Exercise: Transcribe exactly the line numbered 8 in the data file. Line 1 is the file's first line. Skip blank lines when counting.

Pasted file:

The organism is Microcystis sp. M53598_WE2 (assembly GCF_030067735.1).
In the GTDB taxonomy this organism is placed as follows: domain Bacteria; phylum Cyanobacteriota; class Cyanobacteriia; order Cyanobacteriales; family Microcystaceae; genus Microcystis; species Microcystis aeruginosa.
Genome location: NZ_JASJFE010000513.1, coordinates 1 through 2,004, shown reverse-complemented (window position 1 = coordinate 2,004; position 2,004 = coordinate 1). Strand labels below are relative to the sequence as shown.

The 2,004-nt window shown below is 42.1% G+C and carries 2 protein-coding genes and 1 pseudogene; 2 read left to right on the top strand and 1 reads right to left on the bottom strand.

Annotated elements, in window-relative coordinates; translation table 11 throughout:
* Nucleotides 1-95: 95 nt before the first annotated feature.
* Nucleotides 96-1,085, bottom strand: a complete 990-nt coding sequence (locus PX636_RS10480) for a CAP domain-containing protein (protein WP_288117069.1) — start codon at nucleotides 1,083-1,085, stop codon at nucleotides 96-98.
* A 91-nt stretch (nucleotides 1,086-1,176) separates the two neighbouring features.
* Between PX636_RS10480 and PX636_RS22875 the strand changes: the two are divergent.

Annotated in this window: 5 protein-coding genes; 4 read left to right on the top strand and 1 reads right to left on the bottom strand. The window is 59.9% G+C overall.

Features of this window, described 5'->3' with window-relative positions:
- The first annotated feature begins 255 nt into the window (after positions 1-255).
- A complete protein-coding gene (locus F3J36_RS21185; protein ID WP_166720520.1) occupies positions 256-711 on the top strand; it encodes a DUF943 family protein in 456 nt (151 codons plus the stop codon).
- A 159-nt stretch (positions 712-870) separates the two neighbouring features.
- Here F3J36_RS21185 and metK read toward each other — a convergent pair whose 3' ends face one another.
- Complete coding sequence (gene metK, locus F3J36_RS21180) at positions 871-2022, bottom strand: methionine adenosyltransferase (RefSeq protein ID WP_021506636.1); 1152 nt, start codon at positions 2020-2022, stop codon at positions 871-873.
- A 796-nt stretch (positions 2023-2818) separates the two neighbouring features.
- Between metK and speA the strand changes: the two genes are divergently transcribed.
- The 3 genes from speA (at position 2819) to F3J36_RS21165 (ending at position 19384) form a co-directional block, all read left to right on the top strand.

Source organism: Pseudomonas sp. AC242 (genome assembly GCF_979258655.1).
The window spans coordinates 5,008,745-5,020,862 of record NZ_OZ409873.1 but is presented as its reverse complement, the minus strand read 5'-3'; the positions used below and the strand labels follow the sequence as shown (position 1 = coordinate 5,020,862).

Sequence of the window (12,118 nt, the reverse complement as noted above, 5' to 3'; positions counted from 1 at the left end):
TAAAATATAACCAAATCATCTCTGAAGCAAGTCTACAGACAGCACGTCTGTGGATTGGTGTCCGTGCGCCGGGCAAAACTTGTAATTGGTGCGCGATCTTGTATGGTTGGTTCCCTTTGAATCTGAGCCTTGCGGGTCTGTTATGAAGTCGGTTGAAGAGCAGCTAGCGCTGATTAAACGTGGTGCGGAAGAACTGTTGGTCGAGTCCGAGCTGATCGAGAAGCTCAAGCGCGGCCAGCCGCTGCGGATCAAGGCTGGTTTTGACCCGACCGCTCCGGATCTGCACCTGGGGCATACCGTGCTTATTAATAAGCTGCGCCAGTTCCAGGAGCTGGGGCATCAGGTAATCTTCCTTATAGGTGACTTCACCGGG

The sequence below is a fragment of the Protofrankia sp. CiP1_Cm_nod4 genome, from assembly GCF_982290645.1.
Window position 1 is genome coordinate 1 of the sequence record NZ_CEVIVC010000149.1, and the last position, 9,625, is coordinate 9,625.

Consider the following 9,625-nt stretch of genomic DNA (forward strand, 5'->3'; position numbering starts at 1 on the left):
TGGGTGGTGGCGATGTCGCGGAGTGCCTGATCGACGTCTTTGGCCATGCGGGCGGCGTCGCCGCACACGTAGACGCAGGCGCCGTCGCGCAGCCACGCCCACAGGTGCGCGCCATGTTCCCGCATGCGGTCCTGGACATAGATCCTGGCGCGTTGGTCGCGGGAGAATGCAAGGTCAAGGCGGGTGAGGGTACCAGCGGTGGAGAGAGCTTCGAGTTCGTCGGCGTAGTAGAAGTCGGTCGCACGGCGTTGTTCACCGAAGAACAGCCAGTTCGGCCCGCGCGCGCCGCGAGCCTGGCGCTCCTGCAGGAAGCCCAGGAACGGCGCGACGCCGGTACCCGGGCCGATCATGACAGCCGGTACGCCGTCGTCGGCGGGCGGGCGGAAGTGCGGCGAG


* A 91-nt stretch (nucleotides 1,086-1,176) separates the two neighbouring features.